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Across The Lake

That’s a view of Central Park West and 72nd Street from the east side of the Lake in Central Park, circa 1903. The big building on the left is the 1894 Hotel Majestic on the south side of 72nd Street, the 1884 Dakota is on the right, on the north side of 72nd. The Lake has a large western lobe and a smaller eastern lobe, separated by a narrow spot spanned by Bow Bridge, in the foreground. I’m at a loss regarding the boat: there were 12-person rowboats on the Lake at that time, with professional rowers, but I don’t see anyone in the boat who looks like they’re rowing. I’m pretty sure there have never been powerboats there.

Both the Majestic and the Dakota made it into The Structure of Skyscrapers – the Majestic was twelve stories tall and the tenth floor of the Dakota is hidden in that huge roof – but the ten years between them were quite important in terms of design. The Dakota was built in the era when the middle class in New York was still not sure about apartments, and needed to be coaxed by the appearance of (an Americanized) French Chateau; the Majestic’s flat roof and deep light courts are reminiscent of a tenement even though the building was much nicer. Multiple dwellings were known to be the future for almost everyone in the city by mid-1890s.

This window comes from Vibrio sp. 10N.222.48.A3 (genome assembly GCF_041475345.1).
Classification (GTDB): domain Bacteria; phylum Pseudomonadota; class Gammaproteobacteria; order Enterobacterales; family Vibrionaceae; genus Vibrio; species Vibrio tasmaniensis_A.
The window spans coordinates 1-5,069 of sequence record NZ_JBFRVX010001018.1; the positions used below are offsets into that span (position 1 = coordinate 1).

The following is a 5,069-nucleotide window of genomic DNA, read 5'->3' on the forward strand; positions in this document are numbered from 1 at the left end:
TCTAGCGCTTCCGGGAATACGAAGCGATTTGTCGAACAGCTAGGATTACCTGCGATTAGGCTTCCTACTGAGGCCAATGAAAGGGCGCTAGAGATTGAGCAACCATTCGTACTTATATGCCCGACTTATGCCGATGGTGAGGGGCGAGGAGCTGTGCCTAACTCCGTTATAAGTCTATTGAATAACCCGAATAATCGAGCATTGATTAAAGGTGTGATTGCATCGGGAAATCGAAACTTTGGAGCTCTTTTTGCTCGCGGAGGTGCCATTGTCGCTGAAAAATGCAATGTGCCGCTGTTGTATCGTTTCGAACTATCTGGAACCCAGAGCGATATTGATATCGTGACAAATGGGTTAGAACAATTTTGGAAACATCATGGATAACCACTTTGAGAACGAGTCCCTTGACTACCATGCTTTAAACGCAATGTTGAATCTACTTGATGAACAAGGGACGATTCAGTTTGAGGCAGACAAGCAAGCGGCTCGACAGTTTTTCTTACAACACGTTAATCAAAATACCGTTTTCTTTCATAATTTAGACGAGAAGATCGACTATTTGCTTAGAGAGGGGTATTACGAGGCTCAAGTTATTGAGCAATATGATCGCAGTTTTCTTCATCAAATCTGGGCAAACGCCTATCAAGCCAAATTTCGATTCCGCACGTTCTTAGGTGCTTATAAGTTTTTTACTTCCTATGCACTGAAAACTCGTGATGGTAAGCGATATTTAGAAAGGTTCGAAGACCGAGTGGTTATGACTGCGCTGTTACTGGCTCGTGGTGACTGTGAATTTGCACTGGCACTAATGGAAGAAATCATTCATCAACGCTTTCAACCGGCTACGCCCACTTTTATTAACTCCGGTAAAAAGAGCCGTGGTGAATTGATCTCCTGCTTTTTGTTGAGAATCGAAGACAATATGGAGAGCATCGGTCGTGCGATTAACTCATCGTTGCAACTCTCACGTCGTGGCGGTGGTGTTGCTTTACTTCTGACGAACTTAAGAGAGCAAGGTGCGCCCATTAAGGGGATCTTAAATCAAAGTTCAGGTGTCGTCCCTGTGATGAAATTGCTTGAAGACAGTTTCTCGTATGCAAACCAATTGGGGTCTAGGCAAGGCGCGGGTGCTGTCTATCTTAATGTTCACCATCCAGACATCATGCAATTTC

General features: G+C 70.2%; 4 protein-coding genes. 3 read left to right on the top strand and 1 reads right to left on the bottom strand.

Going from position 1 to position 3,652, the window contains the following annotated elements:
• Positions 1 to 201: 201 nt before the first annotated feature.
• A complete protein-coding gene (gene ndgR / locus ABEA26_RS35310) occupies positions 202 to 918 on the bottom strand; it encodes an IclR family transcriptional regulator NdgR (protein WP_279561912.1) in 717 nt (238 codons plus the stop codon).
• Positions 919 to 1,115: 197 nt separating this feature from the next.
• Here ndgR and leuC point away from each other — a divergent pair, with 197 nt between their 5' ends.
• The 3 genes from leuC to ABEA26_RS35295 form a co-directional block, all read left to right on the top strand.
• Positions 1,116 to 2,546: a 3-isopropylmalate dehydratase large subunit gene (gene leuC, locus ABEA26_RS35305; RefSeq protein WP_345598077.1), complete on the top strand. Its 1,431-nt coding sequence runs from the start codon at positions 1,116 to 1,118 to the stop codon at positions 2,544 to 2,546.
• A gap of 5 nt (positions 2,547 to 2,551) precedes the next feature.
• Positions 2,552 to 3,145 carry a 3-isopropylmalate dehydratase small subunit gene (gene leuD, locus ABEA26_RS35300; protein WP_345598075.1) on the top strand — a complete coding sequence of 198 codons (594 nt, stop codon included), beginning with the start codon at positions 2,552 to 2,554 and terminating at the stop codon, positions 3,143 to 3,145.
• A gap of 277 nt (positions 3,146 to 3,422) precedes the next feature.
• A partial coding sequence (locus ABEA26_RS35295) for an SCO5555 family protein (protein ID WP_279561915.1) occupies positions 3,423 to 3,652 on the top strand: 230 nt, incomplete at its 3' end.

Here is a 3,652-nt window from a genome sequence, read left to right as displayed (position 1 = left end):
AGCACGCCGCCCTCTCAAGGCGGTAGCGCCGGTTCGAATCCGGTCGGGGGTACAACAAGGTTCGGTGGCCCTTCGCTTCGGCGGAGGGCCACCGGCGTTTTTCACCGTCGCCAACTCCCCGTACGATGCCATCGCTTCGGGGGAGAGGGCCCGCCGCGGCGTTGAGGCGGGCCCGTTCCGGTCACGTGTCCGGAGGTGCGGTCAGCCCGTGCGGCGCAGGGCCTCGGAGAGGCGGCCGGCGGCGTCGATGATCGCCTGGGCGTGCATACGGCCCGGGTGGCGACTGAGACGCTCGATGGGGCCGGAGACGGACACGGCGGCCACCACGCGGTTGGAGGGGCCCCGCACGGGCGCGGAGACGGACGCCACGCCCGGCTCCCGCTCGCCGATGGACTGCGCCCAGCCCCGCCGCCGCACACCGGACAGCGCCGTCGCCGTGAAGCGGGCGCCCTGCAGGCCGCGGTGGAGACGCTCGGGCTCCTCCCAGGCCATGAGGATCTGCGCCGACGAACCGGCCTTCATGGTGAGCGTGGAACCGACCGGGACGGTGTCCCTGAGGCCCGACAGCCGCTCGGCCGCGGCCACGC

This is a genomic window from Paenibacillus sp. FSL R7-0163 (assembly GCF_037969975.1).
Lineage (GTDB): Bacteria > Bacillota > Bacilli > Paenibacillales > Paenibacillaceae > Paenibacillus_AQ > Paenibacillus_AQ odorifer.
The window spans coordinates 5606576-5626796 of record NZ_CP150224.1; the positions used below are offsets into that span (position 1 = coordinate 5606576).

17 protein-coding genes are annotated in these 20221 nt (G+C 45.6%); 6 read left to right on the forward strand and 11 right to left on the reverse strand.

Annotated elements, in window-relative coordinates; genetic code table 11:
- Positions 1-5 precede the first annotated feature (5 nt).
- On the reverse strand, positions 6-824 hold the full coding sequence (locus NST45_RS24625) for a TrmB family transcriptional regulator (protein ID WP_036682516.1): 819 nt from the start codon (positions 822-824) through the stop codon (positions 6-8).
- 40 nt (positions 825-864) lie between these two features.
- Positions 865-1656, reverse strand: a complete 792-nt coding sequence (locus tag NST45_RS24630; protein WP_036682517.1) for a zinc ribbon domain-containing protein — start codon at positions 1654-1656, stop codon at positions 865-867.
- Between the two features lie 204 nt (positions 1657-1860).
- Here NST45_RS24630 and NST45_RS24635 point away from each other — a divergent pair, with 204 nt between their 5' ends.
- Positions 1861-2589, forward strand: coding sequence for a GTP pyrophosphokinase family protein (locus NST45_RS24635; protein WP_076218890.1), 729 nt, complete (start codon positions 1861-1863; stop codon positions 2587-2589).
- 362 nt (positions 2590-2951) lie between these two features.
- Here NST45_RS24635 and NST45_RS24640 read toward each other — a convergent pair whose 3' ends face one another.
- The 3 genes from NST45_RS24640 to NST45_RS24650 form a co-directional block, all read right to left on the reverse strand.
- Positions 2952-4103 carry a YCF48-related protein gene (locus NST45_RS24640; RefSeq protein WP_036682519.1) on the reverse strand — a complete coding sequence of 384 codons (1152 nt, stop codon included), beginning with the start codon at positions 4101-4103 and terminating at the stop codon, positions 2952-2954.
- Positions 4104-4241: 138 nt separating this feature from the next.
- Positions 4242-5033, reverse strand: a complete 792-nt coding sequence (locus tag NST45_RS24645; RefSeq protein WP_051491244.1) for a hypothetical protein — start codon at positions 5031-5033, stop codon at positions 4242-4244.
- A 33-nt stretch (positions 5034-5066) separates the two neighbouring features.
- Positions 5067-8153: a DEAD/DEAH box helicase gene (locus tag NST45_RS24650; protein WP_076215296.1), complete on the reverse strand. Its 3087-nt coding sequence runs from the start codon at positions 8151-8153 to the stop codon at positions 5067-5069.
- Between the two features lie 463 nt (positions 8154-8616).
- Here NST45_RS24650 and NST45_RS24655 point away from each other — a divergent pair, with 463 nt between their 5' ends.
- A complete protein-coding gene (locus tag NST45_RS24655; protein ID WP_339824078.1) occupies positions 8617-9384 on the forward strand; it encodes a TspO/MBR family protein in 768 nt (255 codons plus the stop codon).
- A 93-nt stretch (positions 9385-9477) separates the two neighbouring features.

The Majestic, with a ductile iron frame supporting all loads, was a much more modern structure than the Dakota, with thick brick bearing walls as its supports. But the Dakota had better apartment layouts, which is one of the reasons it’s still there while the Majestic was demolished for the 1930 Majestic Apartments, a much bigger and better building than its namesake. Beyond that, both of these buildings can be seen as semi-experimental given how recently the Upper West Side had really started to develop. The elevated trains made it this far north in 1879. Before that, transportation to and from the west side had been very slow and had limited people’s interest in living there. The nickname “Dakota”, which became the building’s name, was meant derisively: the Upper West Side was so far away it might as well be in the Dakotas. But by the time the Dakota was built, the el had ended that isolation, and the neighborhood rapidly started filling with rowhouses. After the IRT subway opened under Broadway in 1904, apartment houses became common, as more and more people moved there. This picture captures the moment just before apartment construction began in earnest, which is visible in the fact that no other tall buildings can be seen behind (west of) the Majestic and the Dakota.